It was at least 60 seconds before Taylor Johnston and I realized we were both in the same coffee shop to meet but had sat down at different tables.
“Are you Shannon?” she asked from the table across from mine. Sipping on our morning caffeine fix (her’s hot, mine iced), we talked shop and connected over the (very limited) sustainable fashion scene in Boston.
Taylor is the designer and founder of Gamine, a line of women’s workwear made entirely in the USA (the word ‘gamine’ means ‘a girl with mischievous or boyish charm’). Launching with the perfect pair of raw denim, durable dungarees, Taylor almost immediately sold out of her first production-run.
We began the conversation with Taylor telling me about the time a photographer from The New York Times came to photograph the Isabella Gardner Museum where Taylor works in the gardens. She said she was wearing a grubby, oversized sweatshirt and felt completely out of sorts while having her photo taken. From that experience, she realized there was a need for functional women’s workwear that was both presentable and flattering while still being able to withstand manual labor.
Throughout the conversation, we bonded over our similar starts in the fashion industry without backgrounds in fashion, our love/hate relationships with social media, and Taylor’s recent purchase of a new house in the small hometown where I grew up.
Today, Taylor is sharing her unique story and offering her best entrepreneurial advice.
1.) Tell us about the inspiration behind Gamine. What sparked you to take the plunge and get over any uncertainty about the idea?
The inspiration for Gamine grew out of my work as a horticulturist. Over the last decade, I’ve tried everything: menswear, big box store clothes, mountaineering gear, high-end knockoffs (looks like workwear, but the quality can’t stand up to the abuse in the field), and of course, anything falling in the brown duck cloth category. I couldn’t find anything that was both functional and polished when you’re digging around in dirt all day. So I decided to fix the problem.
My only feeling of uncertainty was right before I launched — I wanted to make sure my jeans stood up to the “denim snobs” or “workwear nerds” out there. My hope was to create something that was both wearable in the field and totally lived up to the standard set for domestic denim brands. It’s important to do American workwear, especially denim, justice.
2.) What was the initial market response to your launch? Is it what you were expecting?
It’s been unreal. I never thought we would hear from so many women from around the world. We sold out almost immediately and are almost sold out of our pre-orders for our next production run. I am really grateful for the positive response and hope to continue to connect in a positive way with such an inspiring community of hardworking, creative women.
3.) What do you attribute to your early success? How do you think it can be translated to other early-stage companies?
I’m not even sure I would call what’s happening a success yet, but thanks! My hope is that the momentum we are generating is due to solving a real world problem and doing so in a thoughtful way. It’s easy to cut corners or find ways around sustainable/domestic production, but you have to take the long view and think about how your decisions play out over the lifetime of the company. It’s important to think about how you can positively affect micro-economies and hopefully improve the quality of life of someone who either produces or purchases your product.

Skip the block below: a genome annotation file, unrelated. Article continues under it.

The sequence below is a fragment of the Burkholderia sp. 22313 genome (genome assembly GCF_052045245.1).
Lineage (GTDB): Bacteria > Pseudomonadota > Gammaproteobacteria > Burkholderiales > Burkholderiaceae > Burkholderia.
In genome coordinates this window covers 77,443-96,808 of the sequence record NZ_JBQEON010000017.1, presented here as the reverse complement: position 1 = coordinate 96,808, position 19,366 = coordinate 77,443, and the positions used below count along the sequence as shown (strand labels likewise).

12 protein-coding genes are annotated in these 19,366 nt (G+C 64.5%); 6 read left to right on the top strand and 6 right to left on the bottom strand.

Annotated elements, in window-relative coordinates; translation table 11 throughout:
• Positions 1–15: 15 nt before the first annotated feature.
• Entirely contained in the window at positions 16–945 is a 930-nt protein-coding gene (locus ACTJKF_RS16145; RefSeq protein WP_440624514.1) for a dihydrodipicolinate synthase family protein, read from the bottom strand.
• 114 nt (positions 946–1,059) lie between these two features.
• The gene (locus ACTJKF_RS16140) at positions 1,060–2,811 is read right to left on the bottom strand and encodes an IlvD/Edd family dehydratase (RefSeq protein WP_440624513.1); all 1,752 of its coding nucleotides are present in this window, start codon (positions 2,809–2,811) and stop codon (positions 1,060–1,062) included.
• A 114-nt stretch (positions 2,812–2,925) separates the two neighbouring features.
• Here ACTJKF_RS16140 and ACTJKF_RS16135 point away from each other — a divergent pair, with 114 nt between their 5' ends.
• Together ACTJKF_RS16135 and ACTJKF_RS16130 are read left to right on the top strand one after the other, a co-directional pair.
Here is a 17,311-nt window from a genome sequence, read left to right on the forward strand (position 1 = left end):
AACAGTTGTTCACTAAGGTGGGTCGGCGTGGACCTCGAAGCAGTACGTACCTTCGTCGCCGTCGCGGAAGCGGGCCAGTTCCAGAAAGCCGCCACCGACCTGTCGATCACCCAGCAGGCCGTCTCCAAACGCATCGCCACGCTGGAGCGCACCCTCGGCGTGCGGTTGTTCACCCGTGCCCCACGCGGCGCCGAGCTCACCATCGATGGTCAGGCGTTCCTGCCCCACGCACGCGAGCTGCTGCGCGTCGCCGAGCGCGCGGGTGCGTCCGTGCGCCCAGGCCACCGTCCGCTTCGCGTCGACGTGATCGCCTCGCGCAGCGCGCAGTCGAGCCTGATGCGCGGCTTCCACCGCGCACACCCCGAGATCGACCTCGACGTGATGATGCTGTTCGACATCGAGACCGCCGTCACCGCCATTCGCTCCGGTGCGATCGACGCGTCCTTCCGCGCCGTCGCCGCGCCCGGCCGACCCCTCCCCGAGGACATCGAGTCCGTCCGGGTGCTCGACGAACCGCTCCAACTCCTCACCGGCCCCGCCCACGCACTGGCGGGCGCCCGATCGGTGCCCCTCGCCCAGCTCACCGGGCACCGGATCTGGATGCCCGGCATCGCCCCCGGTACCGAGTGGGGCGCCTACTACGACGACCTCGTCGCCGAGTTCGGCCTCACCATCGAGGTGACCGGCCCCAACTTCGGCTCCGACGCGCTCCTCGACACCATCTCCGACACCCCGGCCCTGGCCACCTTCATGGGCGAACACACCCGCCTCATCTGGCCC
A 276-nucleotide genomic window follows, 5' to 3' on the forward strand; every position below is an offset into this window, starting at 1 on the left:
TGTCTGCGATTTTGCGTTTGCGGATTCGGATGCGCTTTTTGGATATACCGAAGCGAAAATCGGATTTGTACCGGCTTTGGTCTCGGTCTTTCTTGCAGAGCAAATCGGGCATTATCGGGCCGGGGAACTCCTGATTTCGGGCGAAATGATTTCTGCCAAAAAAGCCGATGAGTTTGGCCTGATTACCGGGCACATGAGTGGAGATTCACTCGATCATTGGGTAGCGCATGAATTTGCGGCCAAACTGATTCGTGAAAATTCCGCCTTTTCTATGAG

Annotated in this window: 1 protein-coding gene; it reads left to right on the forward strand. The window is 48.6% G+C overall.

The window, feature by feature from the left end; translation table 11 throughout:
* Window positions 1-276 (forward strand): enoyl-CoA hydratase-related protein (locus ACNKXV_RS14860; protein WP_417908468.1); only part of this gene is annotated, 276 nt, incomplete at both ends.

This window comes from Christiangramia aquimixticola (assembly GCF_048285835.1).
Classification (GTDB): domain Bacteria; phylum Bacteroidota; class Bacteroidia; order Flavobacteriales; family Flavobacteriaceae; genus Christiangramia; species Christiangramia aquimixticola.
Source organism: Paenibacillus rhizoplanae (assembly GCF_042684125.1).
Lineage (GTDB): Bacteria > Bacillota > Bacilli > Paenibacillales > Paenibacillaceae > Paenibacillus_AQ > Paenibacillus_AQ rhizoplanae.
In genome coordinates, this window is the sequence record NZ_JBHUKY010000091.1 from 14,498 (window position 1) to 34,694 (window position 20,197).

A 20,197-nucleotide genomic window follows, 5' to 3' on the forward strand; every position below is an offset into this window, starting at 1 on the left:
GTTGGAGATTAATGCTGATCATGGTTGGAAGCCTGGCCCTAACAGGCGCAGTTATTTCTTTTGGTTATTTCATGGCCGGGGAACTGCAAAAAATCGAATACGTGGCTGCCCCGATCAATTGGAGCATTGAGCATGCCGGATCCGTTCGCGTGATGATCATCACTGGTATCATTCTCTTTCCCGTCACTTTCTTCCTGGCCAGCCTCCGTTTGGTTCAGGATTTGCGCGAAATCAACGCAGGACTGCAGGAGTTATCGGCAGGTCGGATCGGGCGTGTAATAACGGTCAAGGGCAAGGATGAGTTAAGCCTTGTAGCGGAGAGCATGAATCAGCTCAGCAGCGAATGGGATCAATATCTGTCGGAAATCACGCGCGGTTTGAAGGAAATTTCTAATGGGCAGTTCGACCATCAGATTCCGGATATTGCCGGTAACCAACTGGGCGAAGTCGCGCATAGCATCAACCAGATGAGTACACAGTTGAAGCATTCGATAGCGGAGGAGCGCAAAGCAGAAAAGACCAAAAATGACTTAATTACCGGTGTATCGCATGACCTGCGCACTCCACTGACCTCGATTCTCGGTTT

I also think it’s really important to connect a product or brand with a story. My good friend Chet of Big Scary Monsters created an unbelievable website for us. It’s the most effective way to show that we are a “for us, by us” type of brand. (And yeah, that was totally a FUBU reference.) But in all seriousness, a clear story and a great website are the best way for people to understand your unique perspective and worldview.
4.) What advice do you have for designers who are trying to set up a supply chain in the U.S.?
Research every aspect of your supply chain and get to know the people making your products. It’s important to form relationships with everyone contributing to your product so that there is a real life and soul to every item. I think we lucked out in working with such great folks, from our patternmaker to manufacturer, and it is the frosting on the cake to know that with each sale we’re supporting someone we care about.
5.) What mistakes did you make that yielded high-value lessons?
Where to begin! I should say I don’t really believe in mistakes — it’s all about learning to do things better. I suppose our biggest “mistake” to date has been being super conservative with getting ourselves out there.
As a gardener I’m a bit quiet and not super used to talking to so many people, so I never anticipated how many like-minded, eager, and amazing women there were out there that felt the same way I did about workwear. Even after the initial response (which was marvelous), we were still a little reluctant to fully engage. Three months in, we are starting to break down the wall and get more comfortable with outreach.
But to be real, I’m pretty sure Twitter will always be super awkward for me — it feels like I’m having a conversation with myself. In public.
I love Taylor’s candid perspective on entrepreneurship and going past her comfort zone – to get in touch with her or to check out her growing inventory of made in the USA and organic apparel, visit Gamine here.